Lodestone Golf Club
The design team was able to create a sustainable, tournament-caliber 18-hole golf course on this
challenging and environmentally sensitive mountaintop site, by respecting and enhancing the natural
environment. This destination mountain golf experience was designed to complement the existing
Wisp Resort and provide an amenity for surrounding residential development. Site-sensitive design
and strategic integration of the namesake Lodestone rock outcroppings became the defining
framework for the golf course and surrounding neighborhood communities.
For over 30 years, Wisp Resort has thrived as a four-season resort with access to such amenities as an
Olympic-level white water rafting course, a mountain roller coaster, a ski hill, a restaurant, a hotel
and a day lodge as well as beautiful Deep Creek Lake. However, in order to leverage the resort to a
broader and more exclusive clientele (from the nearby metropolitan areas of Baltimore, Washington
D.C and Pittsburgh) as well as to take better advantage of the unused portion of the resort’s 1,400+
acres that overlooks Deep Creek Lake, the resort’s partnership hired the design team to create an
upscale golf and residential community on the top of Marsh Mountain. The design team adeptly
created this prestigious course – on land that had formerly had extensive erosion and contaminated
wetlands and streams from over 70 years of timber harvesting – by incorporating Lodestone rock
outcroppings and routing the holes through the now tree-covered mountain. The result is
championship-caliber golf course with creative routing and breath-taking views.
We embraced the site’s natural features through creative golf hole placement ensuring the protection
and preservation of sensitive wetlands, trout streams and key drainage ways by integrating them
within the championship-caliber golf course. As a result, the golf course was routed around the entire
property to take advantage of a variety of prominent landscape features, eco-systems and wildlife
habitat. The strategic component of the golf course is reminiscent of 1920's classic golf course design,
as it looks much harder than it plays with center-line bunkering and visual deception tactics. The
course challenges the better player and is forgiving to the less-skilled golfer. The landscape architect
used selective clearing, unique grading practices, and wetland and wildlife preservation, to create a
golf course that offers an incredibly rich golf, community, landscape and experience with nature.
In the early stages of design, the discovery of several dramatic moss-covered rock features provided
both a design challenge and opportunity. These outcroppings occur sporadically throughout the site
and linking the golf course around them became a guiding factor of the routing and design concepts.
Most notably, the location for the 17th hole drove the routing for the back nine with the most dramatic
rock feature on the entire site. In addition, the mountainous topography provided the opportunity to
position golf holes to practice one of the most fundamental landscape design strategies: “the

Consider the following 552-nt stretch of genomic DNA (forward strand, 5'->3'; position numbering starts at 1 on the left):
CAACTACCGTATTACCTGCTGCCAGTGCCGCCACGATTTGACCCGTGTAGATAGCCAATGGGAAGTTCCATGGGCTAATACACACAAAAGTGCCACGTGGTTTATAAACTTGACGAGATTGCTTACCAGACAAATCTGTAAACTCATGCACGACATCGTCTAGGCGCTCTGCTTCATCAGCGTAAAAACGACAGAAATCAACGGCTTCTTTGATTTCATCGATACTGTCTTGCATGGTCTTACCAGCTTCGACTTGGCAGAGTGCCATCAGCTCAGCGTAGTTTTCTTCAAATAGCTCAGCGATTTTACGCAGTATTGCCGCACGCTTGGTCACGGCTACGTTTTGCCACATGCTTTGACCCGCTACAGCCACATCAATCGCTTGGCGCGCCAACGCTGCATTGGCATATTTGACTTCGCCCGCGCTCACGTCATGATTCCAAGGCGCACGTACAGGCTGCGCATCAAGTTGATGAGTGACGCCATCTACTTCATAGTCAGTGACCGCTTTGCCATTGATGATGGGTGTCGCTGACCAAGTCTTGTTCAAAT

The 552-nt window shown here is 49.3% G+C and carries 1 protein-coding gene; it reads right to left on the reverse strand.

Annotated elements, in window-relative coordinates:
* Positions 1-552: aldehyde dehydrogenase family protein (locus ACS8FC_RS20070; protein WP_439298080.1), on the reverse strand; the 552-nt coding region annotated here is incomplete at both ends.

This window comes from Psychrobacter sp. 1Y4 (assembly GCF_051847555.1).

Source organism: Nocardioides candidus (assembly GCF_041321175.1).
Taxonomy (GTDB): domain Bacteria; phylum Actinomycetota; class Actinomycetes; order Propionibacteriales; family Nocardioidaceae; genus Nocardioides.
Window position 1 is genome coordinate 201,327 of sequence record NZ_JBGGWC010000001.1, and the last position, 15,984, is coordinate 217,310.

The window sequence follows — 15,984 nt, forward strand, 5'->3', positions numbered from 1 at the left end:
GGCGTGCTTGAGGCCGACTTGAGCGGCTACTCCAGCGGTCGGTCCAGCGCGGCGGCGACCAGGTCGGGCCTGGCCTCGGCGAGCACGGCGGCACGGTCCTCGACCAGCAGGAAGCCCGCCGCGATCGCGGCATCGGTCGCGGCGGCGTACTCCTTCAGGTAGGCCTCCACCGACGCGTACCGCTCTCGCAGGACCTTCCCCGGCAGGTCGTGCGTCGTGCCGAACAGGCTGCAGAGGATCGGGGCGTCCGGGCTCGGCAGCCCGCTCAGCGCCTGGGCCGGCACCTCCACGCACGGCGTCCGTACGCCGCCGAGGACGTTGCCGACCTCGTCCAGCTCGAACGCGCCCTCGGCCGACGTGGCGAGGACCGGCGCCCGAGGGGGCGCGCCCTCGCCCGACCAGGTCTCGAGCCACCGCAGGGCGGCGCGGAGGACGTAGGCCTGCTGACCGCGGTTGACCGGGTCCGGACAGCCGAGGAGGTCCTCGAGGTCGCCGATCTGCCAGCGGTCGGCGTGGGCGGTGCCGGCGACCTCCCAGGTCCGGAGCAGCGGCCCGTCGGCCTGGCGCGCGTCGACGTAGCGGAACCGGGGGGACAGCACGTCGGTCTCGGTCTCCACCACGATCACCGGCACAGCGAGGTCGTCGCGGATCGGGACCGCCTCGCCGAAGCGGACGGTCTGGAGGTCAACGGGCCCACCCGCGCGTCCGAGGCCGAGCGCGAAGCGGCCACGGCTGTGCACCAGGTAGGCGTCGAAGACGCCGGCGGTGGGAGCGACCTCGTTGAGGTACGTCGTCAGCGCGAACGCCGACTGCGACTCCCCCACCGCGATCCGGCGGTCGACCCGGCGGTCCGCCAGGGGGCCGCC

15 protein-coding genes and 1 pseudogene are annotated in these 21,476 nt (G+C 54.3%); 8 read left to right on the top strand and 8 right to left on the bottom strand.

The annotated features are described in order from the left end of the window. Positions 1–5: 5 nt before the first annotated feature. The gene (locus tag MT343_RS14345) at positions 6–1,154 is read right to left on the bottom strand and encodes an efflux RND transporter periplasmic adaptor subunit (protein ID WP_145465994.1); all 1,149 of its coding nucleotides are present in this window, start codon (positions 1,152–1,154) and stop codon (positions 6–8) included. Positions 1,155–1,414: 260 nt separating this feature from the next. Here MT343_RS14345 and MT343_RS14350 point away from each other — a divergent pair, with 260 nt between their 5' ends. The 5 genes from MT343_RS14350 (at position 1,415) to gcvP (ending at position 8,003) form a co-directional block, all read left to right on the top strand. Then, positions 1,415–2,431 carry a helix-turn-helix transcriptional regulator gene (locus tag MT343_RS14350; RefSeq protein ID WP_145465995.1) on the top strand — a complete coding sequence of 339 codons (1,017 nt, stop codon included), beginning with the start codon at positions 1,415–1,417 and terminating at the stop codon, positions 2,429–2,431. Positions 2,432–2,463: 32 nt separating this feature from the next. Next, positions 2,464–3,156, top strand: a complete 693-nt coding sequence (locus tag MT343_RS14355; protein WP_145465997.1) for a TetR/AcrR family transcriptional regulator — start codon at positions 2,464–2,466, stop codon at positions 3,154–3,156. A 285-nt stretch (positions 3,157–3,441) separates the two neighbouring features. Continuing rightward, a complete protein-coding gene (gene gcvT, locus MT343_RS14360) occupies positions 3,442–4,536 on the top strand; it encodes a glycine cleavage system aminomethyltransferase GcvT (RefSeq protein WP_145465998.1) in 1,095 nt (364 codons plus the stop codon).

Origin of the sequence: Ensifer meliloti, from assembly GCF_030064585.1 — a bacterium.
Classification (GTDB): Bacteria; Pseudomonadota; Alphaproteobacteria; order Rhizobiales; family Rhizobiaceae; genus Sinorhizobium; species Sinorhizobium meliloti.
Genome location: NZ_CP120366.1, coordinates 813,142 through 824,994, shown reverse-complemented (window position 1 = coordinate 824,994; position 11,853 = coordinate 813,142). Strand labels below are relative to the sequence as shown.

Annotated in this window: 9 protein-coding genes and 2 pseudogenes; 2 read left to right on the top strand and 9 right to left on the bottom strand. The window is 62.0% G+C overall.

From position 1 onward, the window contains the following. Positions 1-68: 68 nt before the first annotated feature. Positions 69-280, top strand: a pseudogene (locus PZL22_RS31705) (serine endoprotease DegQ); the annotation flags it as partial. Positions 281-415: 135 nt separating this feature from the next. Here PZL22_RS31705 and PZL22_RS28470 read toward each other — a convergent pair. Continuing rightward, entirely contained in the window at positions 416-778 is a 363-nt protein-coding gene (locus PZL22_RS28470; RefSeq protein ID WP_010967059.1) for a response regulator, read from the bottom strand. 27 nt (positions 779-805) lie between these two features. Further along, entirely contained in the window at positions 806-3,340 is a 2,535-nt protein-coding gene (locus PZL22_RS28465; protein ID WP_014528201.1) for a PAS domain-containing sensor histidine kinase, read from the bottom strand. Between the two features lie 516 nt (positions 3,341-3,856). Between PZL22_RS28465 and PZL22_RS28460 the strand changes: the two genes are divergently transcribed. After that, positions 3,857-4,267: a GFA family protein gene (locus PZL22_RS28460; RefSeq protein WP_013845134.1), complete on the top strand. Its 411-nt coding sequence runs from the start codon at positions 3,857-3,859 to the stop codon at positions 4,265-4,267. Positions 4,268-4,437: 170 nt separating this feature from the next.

borrowed view.” These captured views are evident throughout the golf course and include the distant
Laurel Highlands, Deep Creek Lake and the Alleghany Mountain Range. Also, the routing brings
sensitive mountain wetlands and streams into the strategy of the golf course at key locations, while
also maintaining vegetative filtration so as not to contaminate the waterways with golf course runoff.
Environmental Sensitivity – The Lodestone Golf Club was only the second golf course that was
approved and permitted by the Maryland Department of Environment (MDE) in Garrett County, MD.
During the spring months, the mountainous property teems with ground-fed streams, drainage ways
and vibrant wetlands. An initial metric was set to limit wetland and stream disturbance to less than
one-half acre throughout the entire 1,400-acre property. This measurable goal was met, and, after two
years of operation, the streams still flow as clearly as they did before the golf course was constructed.
The design team and project engineer developed and implemented a $1.3M erosion and sediment
control plan (E & S Plan) to protect water quality during construction. Coincidentally, the first of two
construction seasons came with record rain falls that tested the limits of the system. The controls
remained intact, protecting the adjacent trout stream and wetlands from sediment transport. (The
system was required to remain intact until 75% seed germination was established, thus restoring much
needed groundcover and understory to the erosion prone, timber-cleared mountain sides.) The Army
Corp of Engineers (ACOE) and MDE praised the design and now use these practices as a standard for
golf development in Maryland.
Also, the landscape architect implemented several important design solutions in order to
comprehensively treat and protect water quality. These measures not only treat runoff from the golf
course runoff but were also designed to handle the runoff from future residential parcels. This can be
seen clearly on the 14th hole where a vegetative swale and bio-filter basin were designed into the
strategy of the golf hole to collect runoff from the adjacent residential property and redirect it into the
vegetative swale and ultimately back into a nearby stream. This system allows for the water to be
cleansed before re-entering the natural drainage ways.
Finally, the team designed the course with an awareness of the wildlife present on the site before